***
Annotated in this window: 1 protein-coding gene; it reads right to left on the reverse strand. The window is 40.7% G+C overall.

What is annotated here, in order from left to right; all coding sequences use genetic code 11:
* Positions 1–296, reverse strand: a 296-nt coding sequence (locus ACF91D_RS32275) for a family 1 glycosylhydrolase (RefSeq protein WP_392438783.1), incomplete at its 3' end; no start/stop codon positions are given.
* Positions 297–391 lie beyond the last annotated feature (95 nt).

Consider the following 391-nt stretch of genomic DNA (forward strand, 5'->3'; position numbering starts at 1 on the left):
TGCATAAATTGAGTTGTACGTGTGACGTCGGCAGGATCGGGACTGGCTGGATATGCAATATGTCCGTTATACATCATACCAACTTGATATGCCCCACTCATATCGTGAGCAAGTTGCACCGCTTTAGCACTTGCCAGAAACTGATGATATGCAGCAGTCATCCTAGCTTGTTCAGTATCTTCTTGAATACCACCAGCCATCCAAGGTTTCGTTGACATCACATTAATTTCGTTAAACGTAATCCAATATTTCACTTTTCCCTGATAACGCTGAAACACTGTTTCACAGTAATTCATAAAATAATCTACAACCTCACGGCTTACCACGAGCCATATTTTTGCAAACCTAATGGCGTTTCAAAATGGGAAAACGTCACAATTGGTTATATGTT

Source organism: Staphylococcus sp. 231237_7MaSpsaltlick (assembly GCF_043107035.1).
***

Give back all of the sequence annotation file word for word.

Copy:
Annotated in this window: 1 protein-coding gene; it reads right to left on the reverse strand. The window is 40.7% G+C overall.

What is annotated here, in order from left to right; all coding sequences use genetic code 11:
* Positions 1–296, reverse strand: a 296-nt coding sequence (locus ACF91D_RS32275) for a family 1 glycosylhydrolase (RefSeq protein WP_392438783.1), incomplete at its 3' end; no start/stop codon positions are given.
* Positions 297–391 lie beyond the last annotated feature (95 nt).

Consider the following 391-nt stretch of genomic DNA (forward strand, 5'->3'; position numbering starts at 1 on the left):
TGCATAAATTGAGTTGTACGTGTGACGTCGGCAGGATCGGGACTGGCTGGATATGCAATATGTCCGTTATACATCATACCAACTTGATATGCCCCACTCATATCGTGAGCAAGTTGCACCGCTTTAGCACTTGCCAGAAACTGATGATATGCAGCAGTCATCCTAGCTTGTTCAGTATCTTCTTGAATACCACCAGCCATCCAAGGTTTCGTTGACATCACATTAATTTCGTTAAACGTAATCCAATATTTCACTTTTCCCTGATAACGCTGAAACACTGTTTCACAGTAATTCATAAAATAATCTACAACCTCACGGCTTACCACGAGCCATATTTTTGCAAACCTAATGGCGTTTCAAAATGGGAAAACGTCACAATTGGTTATATGTT

Source organism: Staphylococcus sp. 231237_7MaSpsaltlick (assembly GCF_043107035.1).